Localized Quasi-periodic Fluctuations in C II, Si IV, and Fe XXI Emission during Chromospheric Evaporation in a Flare Ribbon Observed by IRIS on 2017 September 9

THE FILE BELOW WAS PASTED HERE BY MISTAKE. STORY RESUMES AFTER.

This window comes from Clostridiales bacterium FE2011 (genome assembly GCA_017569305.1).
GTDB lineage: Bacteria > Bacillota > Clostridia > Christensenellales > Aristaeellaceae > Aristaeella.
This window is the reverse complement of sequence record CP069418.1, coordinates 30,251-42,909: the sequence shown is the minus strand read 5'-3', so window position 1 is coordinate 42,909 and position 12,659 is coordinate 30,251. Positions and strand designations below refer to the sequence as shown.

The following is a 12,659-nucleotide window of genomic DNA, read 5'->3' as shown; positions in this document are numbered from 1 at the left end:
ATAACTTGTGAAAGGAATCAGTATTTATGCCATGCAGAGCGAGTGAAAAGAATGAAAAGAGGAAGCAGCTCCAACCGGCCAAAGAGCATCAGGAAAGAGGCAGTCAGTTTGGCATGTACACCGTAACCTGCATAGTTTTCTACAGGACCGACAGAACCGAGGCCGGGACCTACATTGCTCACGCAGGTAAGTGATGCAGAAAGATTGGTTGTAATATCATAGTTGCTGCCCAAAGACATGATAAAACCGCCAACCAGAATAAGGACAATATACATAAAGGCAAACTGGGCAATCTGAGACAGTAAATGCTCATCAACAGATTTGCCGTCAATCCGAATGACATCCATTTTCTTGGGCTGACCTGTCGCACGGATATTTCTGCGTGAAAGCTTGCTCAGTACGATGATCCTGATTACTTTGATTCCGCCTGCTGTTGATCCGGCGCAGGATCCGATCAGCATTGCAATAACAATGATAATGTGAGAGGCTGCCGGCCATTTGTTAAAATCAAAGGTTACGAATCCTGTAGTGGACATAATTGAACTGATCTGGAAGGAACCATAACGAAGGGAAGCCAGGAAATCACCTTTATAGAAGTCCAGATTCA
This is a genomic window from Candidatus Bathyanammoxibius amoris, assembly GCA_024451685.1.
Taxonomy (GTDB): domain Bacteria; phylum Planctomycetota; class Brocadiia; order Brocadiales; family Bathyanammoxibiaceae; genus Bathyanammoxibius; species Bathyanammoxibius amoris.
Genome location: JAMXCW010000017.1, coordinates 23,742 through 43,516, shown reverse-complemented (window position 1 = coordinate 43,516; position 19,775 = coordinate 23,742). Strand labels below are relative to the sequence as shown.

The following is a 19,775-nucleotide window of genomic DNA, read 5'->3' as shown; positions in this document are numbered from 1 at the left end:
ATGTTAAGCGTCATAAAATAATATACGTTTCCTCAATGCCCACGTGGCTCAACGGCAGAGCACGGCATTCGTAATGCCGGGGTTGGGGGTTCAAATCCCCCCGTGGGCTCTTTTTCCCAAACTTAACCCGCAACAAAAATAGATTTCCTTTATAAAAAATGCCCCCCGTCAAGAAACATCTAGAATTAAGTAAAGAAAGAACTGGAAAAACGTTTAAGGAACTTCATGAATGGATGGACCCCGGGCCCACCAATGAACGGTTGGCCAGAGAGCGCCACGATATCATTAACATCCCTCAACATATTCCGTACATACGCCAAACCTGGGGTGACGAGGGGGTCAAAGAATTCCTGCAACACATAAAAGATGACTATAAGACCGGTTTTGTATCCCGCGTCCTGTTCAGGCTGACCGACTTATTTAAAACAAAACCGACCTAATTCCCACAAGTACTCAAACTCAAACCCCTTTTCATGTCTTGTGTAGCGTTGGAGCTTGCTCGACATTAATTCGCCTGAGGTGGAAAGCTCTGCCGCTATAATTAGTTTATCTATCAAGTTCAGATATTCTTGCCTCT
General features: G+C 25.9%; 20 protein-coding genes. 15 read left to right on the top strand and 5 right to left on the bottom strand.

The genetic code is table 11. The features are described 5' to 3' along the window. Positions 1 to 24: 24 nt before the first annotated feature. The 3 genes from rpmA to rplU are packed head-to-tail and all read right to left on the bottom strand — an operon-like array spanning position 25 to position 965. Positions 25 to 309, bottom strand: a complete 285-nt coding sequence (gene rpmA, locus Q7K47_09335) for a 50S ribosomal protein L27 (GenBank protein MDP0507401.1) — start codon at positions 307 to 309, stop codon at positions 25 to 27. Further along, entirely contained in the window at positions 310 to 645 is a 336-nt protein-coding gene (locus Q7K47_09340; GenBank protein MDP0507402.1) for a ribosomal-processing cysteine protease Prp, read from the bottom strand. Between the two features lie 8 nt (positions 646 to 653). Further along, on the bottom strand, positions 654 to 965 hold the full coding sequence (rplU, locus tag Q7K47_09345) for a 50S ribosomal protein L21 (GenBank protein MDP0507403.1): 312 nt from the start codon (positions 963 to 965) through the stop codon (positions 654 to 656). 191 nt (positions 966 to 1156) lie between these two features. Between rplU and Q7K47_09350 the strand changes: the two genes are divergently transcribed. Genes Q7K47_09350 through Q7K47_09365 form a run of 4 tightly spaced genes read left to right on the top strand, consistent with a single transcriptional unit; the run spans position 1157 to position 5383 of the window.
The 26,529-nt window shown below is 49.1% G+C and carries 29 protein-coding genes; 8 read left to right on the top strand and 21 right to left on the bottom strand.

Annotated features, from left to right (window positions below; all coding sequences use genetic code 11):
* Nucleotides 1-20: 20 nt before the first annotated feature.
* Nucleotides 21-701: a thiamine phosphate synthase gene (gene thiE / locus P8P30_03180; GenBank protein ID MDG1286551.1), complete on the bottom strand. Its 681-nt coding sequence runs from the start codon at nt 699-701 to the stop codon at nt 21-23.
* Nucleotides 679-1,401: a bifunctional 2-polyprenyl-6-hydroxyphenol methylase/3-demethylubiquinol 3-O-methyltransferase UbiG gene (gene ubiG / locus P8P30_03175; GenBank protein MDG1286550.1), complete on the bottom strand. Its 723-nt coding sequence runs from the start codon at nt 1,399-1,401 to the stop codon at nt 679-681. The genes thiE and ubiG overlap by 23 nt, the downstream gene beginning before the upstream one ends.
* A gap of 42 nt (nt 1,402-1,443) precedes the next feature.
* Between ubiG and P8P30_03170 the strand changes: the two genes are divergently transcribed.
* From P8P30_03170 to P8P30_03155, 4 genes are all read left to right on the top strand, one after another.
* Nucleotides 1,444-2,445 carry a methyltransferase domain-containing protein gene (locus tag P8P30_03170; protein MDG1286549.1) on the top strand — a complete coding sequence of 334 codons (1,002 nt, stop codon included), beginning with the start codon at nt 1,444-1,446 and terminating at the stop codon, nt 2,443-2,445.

We investigate the onset of a GOES M3.7 flare on 2017 September 9 with rapid-cadence (9.4 s) UV stare spectra obtained with IRIS in five 1″ slit segments. Our analysis is based primarily on integrated intensities and Doppler velocities of C II λ1334.5 (T ≈ 2.5 × 104 K), Si IV λ1402.7 (7.9 × 104 K), and Fe XXI λ1354.1 (1.1 × 107 K). The four segments within the ribbon show systematically earlier starting times for the low-T lines (C II and Si IV) than Fe XXI; further, the velocities derived for Fe XXI are generally directed upward along the line of sight. This is consistent with the standard flare model, in which beams of nonthermal particles ionize and heat the chromosphere and drive chromospheric evaporation: as the temperature and ionization stages of the chromospheric plasma increase, intensities of emission lines also increase, first from lines in lower stages of ionization, and later from lines in higher stages of ionization. Where quasi-periodic fluctuations were observed in the ribbon in both low-T and Fe XXI emission, peaks in the low-T intensity preceded those in the Fe XXI intensity, and peaks in the Fe XXI upward velocity typically also preceded those in the Fe XXI intensity. Thus, the behavior of each individual fluctuation was similar to that of a standard flare, suggesting that each individual fluctuation was due to a separate injection of nonthermal particles into the chromosphere. Based on RHESSI hard X-ray observations, we estimate sufficient beam energy flux (≥1.5 × 1010 erg cm-2 s-1) to drive explosive chromospheric evaporation.